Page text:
Hello and welcome back to the Fides Weekly Update. Here is your weekly round up of news moves and developments in the legal sector.
Riverview Law grants AI technology to Legal Aid
Riverview Law has made its Artificial Intelligence tool KIM available for pro bono purposes through the Jeanie Project, a pilot that will apply the technology within a legal advice centre in Tower Hamlets.
The crowd-funded project, led by lawyers Lucy Scott-Moncrieff, Richard Miller and Martin Barnes, aims to test how the technology could support pro bono work and act as an example of how commercial law firms could offer technological solutions to solve problems faced in the legal aid sector.
KIM is Riverview’s ‘virtual assistant’ that it uses with commercial clients. It helps in-house legal teams ensure that the right work is being done by the right person, for the right price, by managing instructions coming into the function, triaging it to the appropriate individual, and automatically delivering real-time management information through the platform’s dashboard.
However, this technology is equally applicable to the legal aid space, where information can be quickly and efficiently gathered for vulnerable people in need of legal advice, and forwarded to a pro-bono lawyer for assessment and referral.
Lucy Scott-Moncrieff, one of the founders of the project, says implementing AI technology in this way has two benefits: “firstly, the people in need do not get referral fatigue from being passed around endless people only to be told no one can help them.” She says. “Secondly, the lawyers have more time to concentrate on cases, employing their specialist expertise rather than spending an initial two hours working out if they can help or not.”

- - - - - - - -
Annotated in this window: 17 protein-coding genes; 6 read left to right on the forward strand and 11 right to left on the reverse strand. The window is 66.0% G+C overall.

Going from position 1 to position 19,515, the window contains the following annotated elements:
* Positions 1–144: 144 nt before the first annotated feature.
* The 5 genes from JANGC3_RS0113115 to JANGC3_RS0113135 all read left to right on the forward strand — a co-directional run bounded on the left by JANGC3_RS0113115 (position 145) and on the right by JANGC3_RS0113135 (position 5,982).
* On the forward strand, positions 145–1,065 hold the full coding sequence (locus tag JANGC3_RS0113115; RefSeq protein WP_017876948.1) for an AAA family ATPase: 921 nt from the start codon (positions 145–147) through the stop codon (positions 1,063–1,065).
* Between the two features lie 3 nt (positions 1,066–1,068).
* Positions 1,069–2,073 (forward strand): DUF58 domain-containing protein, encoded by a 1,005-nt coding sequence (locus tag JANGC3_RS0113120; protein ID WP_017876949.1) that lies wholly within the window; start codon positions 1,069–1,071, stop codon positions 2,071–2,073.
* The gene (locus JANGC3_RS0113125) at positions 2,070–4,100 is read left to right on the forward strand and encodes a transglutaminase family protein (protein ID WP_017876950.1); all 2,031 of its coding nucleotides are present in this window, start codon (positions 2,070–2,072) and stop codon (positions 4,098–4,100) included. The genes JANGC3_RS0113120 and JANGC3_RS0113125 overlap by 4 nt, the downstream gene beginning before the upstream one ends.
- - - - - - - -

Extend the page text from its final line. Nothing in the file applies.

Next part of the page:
The initial pilot will begin in September, with Toynbee Hall Legal Advice Centre in Tower Hamlets being used as the test centre. There are 16 different advice pathways the technology can handle, but the pilot will initially concentrate on immigration.
At larger commercial firms, The Jeanie Project should be able to assist more senior lawyers who want to do more pro bono work but who struggle with time constraints.
“The big thing is that is it enables people who are not experts to provide that initial client engagement, and collect the information that is needed in a structured way so that it can be easily passed on in a format that lawyers can deal with from the comfort of their desk or even their sofa,” Dr Simon Davey, who is project managing the pilot.
“One of the big barriers for pro bono support is around travel and capacity. If we can give lawyers all the information they need to solve a problem in 15 or 20 minutes without leaving their desk then – without wanting to underplay the complexity of some of these issues – it really offers them the chance to do ‘bite-size pro bono’.”
To learn more about The Jeanie Project click here.
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Movers & Shakers of the week
Freshfields Bruckhaus Deringer high-yield star Ward McKimm is leaving to return to Shearman & Sterling three years after he moved from Kirkland.
Data protection and privacy head Nicola Fulford set to join the London privacy and cybersecurity practice of Hogan Lovells
Construction partner Tom Duncan joins Ashurst’s city office
Shane McDonald set to join the City banking practice of White & Case as a partner
NRF partner Elizabeth Brenner joins CMS
Mergers & Alliances
Office Openings & Closings